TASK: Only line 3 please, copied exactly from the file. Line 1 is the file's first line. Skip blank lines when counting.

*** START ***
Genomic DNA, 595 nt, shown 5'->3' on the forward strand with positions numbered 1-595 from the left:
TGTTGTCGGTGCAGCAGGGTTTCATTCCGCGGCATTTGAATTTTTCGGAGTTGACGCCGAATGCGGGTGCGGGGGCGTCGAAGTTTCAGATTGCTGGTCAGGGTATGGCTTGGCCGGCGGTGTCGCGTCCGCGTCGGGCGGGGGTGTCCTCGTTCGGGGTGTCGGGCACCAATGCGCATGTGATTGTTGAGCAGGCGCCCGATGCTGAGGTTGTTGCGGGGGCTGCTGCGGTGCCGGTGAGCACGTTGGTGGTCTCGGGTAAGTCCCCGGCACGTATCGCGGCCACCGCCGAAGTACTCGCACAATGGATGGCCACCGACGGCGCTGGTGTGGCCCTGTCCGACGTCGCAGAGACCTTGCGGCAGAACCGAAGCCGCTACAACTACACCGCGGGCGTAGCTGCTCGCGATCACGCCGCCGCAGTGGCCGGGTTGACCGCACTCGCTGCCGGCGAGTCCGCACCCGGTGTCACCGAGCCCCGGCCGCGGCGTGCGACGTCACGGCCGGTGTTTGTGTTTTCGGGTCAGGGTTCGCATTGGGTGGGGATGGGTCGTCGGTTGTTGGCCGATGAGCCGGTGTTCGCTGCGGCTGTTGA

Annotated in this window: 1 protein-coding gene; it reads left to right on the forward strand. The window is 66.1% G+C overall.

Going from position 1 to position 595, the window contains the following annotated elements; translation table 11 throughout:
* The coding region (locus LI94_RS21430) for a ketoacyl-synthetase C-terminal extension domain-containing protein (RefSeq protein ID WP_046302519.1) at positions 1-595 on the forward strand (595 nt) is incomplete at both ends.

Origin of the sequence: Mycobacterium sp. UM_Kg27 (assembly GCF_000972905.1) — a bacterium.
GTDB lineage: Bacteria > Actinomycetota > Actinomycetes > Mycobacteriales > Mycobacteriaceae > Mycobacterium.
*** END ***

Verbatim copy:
Annotated in this window: 1 protein-coding gene; it reads left to right on the forward strand. The window is 66.1% G+C overall.